The U.S. government is relaxing financial sanctions against cyclone-ravaged Myanmar, U.S. News learned Tuesday afternoon.
The sanctions, implemented to apply pressure on the military dictatorship that controls Myanmar, in part prevented U.S. humanitarian organizations and individuals from donating money directly to causes within that impoverished country. That created little stir until Cyclone Nargis struck this week, killing at least 22,500 in the low-lying southern delta of the country, formerly known as Burma.
U.S. aid organizations, such as the American Red Cross, found that they could provide only supplies to the relief effort—not personnel nor money—under the sanctions rules. Nor could they accept specific donations from private American citizens to provide aid in the aftermath of this natural disaster.
The U.S. Treasury Department posted on its website a ruling (.pdf) at 5 p.m. that softened the sanctions to allow donations by U.S. citizens and charity directly to the relief effort.
American relief workers are also now allowed access to Myanmar under American regulations (The repressive Myanmar regime, however, has been slow to grant entry visas to new western workers).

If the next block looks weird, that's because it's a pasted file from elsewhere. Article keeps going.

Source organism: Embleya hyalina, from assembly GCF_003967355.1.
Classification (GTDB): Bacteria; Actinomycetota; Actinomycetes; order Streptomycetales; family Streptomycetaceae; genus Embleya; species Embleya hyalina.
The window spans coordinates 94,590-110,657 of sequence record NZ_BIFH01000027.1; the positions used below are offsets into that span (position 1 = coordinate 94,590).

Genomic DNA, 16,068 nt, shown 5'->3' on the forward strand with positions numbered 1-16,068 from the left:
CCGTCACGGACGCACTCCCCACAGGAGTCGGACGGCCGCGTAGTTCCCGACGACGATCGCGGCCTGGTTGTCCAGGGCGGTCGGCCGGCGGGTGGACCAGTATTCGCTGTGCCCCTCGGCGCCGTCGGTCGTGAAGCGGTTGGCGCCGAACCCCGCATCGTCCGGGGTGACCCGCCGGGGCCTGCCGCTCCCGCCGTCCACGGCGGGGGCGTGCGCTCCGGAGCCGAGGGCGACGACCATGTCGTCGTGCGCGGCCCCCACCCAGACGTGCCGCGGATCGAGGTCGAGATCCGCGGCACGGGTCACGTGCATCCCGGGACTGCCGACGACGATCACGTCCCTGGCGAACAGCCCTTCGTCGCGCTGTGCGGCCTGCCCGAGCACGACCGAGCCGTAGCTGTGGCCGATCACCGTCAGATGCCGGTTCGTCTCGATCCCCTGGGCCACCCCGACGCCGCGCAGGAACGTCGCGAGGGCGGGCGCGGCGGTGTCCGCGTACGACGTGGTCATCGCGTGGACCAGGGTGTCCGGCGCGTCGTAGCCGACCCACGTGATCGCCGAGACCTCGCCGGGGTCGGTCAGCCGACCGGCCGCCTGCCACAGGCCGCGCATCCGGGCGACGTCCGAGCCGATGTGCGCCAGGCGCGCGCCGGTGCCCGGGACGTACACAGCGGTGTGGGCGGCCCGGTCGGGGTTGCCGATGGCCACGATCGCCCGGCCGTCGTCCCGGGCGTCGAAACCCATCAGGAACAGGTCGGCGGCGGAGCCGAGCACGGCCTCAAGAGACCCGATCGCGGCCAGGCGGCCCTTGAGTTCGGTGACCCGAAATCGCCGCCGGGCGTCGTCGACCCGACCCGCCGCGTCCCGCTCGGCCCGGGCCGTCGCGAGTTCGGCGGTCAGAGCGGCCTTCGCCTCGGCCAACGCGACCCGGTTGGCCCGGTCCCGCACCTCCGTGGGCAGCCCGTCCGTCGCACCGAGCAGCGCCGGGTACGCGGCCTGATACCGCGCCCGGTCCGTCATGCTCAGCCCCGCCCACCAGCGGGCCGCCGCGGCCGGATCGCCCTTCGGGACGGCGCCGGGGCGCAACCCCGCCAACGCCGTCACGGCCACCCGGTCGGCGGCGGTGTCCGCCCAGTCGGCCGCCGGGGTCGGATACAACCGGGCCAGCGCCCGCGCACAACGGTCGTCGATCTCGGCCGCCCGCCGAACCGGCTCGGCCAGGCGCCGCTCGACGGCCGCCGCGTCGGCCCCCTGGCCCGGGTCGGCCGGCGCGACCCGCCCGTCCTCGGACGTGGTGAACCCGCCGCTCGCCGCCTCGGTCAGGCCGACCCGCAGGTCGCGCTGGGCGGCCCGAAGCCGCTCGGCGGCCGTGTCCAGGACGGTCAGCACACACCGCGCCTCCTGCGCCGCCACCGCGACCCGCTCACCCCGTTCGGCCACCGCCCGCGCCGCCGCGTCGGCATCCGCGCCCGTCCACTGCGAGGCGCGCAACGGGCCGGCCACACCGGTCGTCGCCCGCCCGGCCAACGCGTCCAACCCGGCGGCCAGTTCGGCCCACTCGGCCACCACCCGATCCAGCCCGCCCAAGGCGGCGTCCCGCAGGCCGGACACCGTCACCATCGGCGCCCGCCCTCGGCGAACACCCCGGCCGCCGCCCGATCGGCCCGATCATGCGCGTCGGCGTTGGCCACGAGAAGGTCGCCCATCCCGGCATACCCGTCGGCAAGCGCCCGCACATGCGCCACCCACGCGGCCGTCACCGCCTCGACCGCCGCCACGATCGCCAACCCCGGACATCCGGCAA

The sanctions still prevent any aid to the government, unless an exception is granted by the U.S. government. John Rankin, a Treasury Department spokesman, says talks about softening the Myanmar sanctions had been ongoing. "The disaster pushed it over the finish line," he said.
For individuals now wanting to donate money specifically to the Nargis relief effort, the best option is to find an agency that is already on the ground in Myanmar, such as CARE, which had 500 full-time staffers in the impoverished country when the cyclone hit.
The military government that controls Myanmar is notoriously paranoid of outsiders, making it difficult for unfamiliar international organizations to enter the country after the storm. A list of NGOs and their work on the Myanmar relief effort can be found at interaction.org.